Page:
In the 1820s, the Basuto faced cattle raids from the Koranna and first encountered horses and guns in a combat setting. They obtained horses and guns of their own, and began stockpiling gunpowder. By 1843, Moshoeshoe had accumulated more horses and guns than any other chieftain in South Africa, but the guns were outdated flintlocks, which had flooded the South African market after the introduction of percussion lock muskets.[4] In 1852, the British signed the Sand River Convention with the Boers, banning the sale of guns to Africans, while continuing to trade between themselves under the terms of the 1854 Bloemfontein Convention. The Boer Orange Free State was able to procure modern breech-loading rifles and a small amount of artillery. The Basuto were forced to rely on smuggled and locally-produced gunpowder, which was of inferior quality.[5]

In 1858, hostilities broke out between the Basuto and the Orange Free State. Inferior in both marksmanship and materiel, the Basuto suffered a series of defeats in wars that lasted until 1868.[5] In 1866, the two sides signed the Treaty of Thaba Bosiu, whereby Moshoeshoe ceded most of his kingdom's arable land to the Boers. Hostilities resumed soon afterwards, and the Boers began employing a scorched earth policy, leading to starvation among the Basuto. The Basuto appealed to British High Commissioner for Southern Africa Sir Philip Wodehouse and the Colony of Natal for protection. Although, initially reluctant to intervene, on 12 March 1868 Wodehouse proclaimed Basutoland to be a royal dominion.[6]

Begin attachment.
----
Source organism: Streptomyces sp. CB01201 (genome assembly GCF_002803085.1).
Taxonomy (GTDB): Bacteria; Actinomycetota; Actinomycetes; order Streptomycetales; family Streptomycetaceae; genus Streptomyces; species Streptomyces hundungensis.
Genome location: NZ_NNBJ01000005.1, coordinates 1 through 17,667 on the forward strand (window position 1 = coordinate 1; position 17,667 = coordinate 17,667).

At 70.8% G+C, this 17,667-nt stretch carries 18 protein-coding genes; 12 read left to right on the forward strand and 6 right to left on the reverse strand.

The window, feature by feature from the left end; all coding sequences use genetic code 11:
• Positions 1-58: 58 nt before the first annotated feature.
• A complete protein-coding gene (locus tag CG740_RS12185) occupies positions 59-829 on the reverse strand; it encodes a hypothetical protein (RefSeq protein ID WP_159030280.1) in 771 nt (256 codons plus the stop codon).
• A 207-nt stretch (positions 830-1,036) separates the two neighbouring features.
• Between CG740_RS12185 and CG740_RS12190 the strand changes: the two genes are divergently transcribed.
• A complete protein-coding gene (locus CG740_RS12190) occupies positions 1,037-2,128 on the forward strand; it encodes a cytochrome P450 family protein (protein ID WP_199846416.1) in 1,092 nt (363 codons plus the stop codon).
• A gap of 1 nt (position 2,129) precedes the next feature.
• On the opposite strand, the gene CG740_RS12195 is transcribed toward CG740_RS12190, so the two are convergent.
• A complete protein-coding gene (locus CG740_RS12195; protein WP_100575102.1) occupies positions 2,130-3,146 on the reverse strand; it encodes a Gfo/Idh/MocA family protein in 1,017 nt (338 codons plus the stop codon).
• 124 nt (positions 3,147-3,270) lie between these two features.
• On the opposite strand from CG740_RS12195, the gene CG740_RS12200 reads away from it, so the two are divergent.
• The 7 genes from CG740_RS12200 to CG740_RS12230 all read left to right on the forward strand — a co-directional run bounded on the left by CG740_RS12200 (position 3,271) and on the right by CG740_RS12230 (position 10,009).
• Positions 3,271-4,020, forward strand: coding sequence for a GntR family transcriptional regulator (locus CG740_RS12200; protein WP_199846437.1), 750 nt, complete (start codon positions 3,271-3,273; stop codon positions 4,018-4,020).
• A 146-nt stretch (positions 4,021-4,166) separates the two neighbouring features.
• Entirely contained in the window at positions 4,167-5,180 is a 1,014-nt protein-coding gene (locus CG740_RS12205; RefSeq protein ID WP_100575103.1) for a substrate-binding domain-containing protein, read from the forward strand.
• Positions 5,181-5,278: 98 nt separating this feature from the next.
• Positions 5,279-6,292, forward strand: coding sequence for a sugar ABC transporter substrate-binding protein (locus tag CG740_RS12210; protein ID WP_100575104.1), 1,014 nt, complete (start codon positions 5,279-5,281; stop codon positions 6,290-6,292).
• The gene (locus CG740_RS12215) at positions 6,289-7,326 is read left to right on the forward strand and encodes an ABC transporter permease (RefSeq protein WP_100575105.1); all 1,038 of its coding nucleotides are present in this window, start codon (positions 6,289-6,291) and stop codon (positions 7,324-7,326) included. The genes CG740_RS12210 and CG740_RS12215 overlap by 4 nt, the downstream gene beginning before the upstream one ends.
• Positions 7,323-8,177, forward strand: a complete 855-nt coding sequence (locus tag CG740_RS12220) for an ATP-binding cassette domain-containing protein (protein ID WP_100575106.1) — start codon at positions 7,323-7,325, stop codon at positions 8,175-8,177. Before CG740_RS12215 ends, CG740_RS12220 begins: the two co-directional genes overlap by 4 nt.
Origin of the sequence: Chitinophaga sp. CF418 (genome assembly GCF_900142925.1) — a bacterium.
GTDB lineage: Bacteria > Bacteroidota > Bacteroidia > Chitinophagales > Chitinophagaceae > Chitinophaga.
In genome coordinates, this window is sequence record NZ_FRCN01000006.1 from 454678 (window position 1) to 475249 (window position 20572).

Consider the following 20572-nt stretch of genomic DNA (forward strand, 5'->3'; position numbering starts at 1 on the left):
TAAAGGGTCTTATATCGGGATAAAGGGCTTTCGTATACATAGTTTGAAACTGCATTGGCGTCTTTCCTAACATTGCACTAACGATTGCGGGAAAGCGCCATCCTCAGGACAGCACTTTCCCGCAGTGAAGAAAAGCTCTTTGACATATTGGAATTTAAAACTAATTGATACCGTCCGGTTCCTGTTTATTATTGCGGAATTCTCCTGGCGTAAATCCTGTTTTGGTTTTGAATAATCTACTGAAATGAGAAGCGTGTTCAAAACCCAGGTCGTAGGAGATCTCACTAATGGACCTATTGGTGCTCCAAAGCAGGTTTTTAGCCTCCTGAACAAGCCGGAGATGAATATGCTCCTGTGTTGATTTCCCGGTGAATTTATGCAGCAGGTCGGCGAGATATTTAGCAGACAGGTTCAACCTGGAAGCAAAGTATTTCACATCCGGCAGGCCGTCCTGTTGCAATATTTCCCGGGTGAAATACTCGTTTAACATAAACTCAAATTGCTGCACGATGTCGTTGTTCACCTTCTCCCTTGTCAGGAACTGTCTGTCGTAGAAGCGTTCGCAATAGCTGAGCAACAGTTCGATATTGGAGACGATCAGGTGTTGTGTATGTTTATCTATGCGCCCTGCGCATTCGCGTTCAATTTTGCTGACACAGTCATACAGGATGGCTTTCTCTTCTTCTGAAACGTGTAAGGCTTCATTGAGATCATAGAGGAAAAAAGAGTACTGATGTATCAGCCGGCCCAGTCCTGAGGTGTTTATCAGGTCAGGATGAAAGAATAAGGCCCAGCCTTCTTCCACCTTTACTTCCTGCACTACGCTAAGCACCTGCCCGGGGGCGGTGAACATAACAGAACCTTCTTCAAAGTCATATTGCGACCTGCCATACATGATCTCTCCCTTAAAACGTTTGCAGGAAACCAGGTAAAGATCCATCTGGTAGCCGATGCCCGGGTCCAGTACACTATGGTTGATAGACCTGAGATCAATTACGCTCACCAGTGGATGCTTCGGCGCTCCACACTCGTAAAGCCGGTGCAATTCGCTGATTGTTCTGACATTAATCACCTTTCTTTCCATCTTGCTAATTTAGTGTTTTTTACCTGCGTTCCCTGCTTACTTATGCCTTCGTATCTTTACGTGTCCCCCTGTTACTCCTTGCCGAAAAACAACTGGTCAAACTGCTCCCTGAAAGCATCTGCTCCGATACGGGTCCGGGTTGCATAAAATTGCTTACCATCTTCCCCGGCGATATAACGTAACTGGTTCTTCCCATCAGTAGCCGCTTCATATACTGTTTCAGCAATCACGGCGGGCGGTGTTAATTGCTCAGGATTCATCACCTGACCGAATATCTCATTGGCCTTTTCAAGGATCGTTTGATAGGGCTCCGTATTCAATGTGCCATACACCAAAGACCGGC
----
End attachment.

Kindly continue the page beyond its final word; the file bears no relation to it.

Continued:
The Basuto, who became part of the British Empire out of necessity, viewed any kind of colonial administration as “a snake in the house”.[7] While the British, saw it as their responsibility to westernize their new subjects.[8] Wodehouse therefore supported a gradual introduction of colonial laws, so as not to provoke backlash from the Basuto.[9] Basutoland's legal status remained unclear, with the Colonial Office at various times calling it a crown colony and a protectorate. Letsie I, who succeeded Moshoeshoe in 1870, viewed the annexation as merely a treaty of alliance and protection. Basuto chiefs therefore actively challenged the efforts of British authorities to enact major reforms without prior consultations.[10] On 31 December 1870, Sir Henry Barkly was appointed as the new High Commissioner for Southern Africa. The British had long entertained the idea of incorporating Basutoland into the Cape Colony, and Barkly immediately pushed for annexation on the premise of the financial costs incurred by the colony's policing of Basutoland. The bill confirming the annexation was approved by the Cape Parliament on 11 August 1871.[11]


Map of southern Africa in 1878, showing Basutoland as a constituent of the Cape Colony, before the outbreak of the Basuto Gun War.